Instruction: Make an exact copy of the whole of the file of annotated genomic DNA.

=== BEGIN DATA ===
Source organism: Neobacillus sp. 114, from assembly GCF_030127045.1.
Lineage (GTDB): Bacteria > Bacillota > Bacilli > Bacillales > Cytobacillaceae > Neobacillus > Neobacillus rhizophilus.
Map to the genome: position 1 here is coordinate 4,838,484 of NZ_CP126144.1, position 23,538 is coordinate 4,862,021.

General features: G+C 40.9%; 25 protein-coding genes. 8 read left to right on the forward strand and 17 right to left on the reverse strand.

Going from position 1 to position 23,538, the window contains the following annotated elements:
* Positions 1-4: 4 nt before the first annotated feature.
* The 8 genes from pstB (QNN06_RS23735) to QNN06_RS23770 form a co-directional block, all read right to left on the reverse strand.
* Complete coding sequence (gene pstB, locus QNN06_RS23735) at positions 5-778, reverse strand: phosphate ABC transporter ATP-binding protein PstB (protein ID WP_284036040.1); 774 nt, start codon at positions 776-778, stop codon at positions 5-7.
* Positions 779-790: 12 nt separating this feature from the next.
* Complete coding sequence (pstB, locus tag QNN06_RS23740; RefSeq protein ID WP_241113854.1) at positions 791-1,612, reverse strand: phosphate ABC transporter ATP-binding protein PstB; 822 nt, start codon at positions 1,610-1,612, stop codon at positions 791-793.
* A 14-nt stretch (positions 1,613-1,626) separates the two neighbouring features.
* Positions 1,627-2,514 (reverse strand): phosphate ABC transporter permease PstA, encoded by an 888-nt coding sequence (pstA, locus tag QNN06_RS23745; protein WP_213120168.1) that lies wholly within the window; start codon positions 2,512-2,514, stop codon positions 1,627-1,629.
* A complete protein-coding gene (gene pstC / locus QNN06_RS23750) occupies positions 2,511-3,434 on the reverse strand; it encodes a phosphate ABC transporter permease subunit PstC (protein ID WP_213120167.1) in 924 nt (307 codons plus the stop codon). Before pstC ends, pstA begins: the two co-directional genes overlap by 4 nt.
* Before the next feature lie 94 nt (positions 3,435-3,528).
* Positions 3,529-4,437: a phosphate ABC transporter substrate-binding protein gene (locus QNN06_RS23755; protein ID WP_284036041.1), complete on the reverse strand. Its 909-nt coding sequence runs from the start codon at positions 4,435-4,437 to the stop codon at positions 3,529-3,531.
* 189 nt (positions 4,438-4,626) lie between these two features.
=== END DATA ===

Source organism: Neobacillus sp. 114, from assembly GCF_030127045.1.
Lineage (GTDB): Bacteria > Bacillota > Bacilli > Bacillales > Cytobacillaceae > Neobacillus > Neobacillus rhizophilus.
Map to the genome: position 1 here is coordinate 4,838,484 of NZ_CP126144.1, position 23,538 is coordinate 4,862,021.

General features: G+C 40.9%; 25 protein-coding genes. 8 read left to right on the forward strand and 17 right to left on the reverse strand.

Going from position 1 to position 23,538, the window contains the following annotated elements:
* Positions 1-4: 4 nt before the first annotated feature.
* The 8 genes from pstB (QNN06_RS23735) to QNN06_RS23770 form a co-directional block, all read right to left on the reverse strand.
* Complete coding sequence (gene pstB, locus QNN06_RS23735) at positions 5-778, reverse strand: phosphate ABC transporter ATP-binding protein PstB (protein ID WP_284036040.1); 774 nt, start codon at positions 776-778, stop codon at positions 5-7.
* Positions 779-790: 12 nt separating this feature from the next.
* Complete coding sequence (pstB, locus tag QNN06_RS23740; RefSeq protein ID WP_241113854.1) at positions 791-1,612, reverse strand: phosphate ABC transporter ATP-binding protein PstB; 822 nt, start codon at positions 1,610-1,612, stop codon at positions 791-793.
* A 14-nt stretch (positions 1,613-1,626) separates the two neighbouring features.
* Positions 1,627-2,514 (reverse strand): phosphate ABC transporter permease PstA, encoded by an 888-nt coding sequence (pstA, locus tag QNN06_RS23745; protein WP_213120168.1) that lies wholly within the window; start codon positions 2,512-2,514, stop codon positions 1,627-1,629.
* A complete protein-coding gene (gene pstC / locus QNN06_RS23750) occupies positions 2,511-3,434 on the reverse strand; it encodes a phosphate ABC transporter permease subunit PstC (protein ID WP_213120167.1) in 924 nt (307 codons plus the stop codon). Before pstC ends, pstA begins: the two co-directional genes overlap by 4 nt.
* Before the next feature lie 94 nt (positions 3,435-3,528).
* Positions 3,529-4,437: a phosphate ABC transporter substrate-binding protein gene (locus QNN06_RS23755; protein ID WP_284036041.1), complete on the reverse strand. Its 909-nt coding sequence runs from the start codon at positions 4,435-4,437 to the stop codon at positions 3,529-3,531.
* 189 nt (positions 4,438-4,626) lie between these two features.